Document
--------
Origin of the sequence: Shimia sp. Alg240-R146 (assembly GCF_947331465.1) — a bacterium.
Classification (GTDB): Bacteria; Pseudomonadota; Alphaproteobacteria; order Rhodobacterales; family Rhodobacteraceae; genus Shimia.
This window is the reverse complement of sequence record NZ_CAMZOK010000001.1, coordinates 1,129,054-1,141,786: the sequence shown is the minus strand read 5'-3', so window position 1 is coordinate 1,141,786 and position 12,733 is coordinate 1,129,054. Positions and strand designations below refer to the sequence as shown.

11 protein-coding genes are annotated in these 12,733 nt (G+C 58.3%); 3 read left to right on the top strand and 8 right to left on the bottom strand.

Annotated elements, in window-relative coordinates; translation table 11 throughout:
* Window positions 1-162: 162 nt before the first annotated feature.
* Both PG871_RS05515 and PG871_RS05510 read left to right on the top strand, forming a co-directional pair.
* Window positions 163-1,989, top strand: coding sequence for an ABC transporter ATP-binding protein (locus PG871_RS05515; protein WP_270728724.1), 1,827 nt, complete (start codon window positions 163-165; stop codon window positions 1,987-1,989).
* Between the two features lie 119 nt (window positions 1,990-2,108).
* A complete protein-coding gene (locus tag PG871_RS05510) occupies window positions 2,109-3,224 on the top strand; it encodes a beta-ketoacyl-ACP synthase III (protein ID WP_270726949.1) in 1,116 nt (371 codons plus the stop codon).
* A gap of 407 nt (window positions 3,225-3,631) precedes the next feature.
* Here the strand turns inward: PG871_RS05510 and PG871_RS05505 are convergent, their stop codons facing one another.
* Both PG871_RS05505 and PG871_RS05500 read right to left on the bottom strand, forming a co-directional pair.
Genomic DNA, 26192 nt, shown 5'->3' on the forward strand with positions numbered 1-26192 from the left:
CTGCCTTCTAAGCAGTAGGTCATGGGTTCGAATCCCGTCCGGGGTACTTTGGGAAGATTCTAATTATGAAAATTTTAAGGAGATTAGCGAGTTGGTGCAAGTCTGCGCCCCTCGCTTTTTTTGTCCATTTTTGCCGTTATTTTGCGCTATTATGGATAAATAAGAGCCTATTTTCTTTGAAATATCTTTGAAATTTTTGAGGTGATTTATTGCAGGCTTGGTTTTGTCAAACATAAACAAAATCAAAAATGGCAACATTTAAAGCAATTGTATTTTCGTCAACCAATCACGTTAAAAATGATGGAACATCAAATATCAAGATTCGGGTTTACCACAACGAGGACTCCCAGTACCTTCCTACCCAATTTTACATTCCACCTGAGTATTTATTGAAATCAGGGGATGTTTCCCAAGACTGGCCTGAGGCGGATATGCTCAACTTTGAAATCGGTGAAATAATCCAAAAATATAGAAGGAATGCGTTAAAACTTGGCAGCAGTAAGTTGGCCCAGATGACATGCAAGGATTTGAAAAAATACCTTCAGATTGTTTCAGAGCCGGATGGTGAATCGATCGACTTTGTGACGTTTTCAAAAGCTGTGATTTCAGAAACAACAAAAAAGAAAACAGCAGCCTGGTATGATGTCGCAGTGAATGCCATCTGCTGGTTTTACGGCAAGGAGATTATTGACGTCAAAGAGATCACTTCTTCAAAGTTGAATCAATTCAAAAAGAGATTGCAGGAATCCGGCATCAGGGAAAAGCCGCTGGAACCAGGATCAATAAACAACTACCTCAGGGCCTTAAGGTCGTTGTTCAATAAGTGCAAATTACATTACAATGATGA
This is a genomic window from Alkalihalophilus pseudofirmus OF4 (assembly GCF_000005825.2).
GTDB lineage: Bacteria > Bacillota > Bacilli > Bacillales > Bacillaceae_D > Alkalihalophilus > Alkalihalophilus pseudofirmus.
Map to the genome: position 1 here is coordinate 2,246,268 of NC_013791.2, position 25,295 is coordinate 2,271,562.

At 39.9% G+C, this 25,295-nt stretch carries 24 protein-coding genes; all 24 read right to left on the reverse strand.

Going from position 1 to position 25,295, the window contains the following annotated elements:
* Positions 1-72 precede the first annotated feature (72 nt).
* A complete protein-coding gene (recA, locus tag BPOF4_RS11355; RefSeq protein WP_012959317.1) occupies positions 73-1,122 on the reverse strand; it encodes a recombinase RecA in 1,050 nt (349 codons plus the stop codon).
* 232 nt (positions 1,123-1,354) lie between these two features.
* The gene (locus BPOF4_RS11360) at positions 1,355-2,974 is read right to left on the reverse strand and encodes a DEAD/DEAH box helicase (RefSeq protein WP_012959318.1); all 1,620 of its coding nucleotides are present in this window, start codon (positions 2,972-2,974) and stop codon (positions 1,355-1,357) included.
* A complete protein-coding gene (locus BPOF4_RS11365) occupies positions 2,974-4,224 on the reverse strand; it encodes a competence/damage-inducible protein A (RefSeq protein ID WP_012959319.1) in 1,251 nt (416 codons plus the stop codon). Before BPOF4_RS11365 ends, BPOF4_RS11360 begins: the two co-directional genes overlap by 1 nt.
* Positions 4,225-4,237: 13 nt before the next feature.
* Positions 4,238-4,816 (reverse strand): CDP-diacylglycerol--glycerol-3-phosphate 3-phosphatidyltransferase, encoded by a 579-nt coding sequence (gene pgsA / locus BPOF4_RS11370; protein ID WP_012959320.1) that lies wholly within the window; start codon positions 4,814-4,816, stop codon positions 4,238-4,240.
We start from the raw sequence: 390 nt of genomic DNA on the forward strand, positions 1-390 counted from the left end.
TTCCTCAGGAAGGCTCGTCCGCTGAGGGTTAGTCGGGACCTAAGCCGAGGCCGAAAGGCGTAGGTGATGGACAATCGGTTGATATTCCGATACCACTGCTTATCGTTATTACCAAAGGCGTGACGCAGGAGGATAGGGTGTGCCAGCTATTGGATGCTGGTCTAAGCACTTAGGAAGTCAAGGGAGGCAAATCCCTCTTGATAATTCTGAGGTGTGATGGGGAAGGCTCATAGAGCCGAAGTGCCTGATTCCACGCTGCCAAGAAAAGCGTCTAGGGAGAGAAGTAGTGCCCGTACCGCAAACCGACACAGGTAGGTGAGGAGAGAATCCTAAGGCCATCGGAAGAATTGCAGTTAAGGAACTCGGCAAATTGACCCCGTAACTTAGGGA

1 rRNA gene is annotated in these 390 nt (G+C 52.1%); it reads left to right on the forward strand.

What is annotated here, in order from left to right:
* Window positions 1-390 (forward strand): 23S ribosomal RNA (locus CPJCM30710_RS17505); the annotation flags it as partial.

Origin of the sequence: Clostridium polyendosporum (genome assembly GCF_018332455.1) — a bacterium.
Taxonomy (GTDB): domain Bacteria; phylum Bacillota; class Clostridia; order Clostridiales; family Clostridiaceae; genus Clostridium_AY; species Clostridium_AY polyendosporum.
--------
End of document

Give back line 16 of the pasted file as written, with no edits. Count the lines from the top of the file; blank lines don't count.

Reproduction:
This is a genomic window from Alkalihalophilus pseudofirmus OF4 (assembly GCF_000005825.2).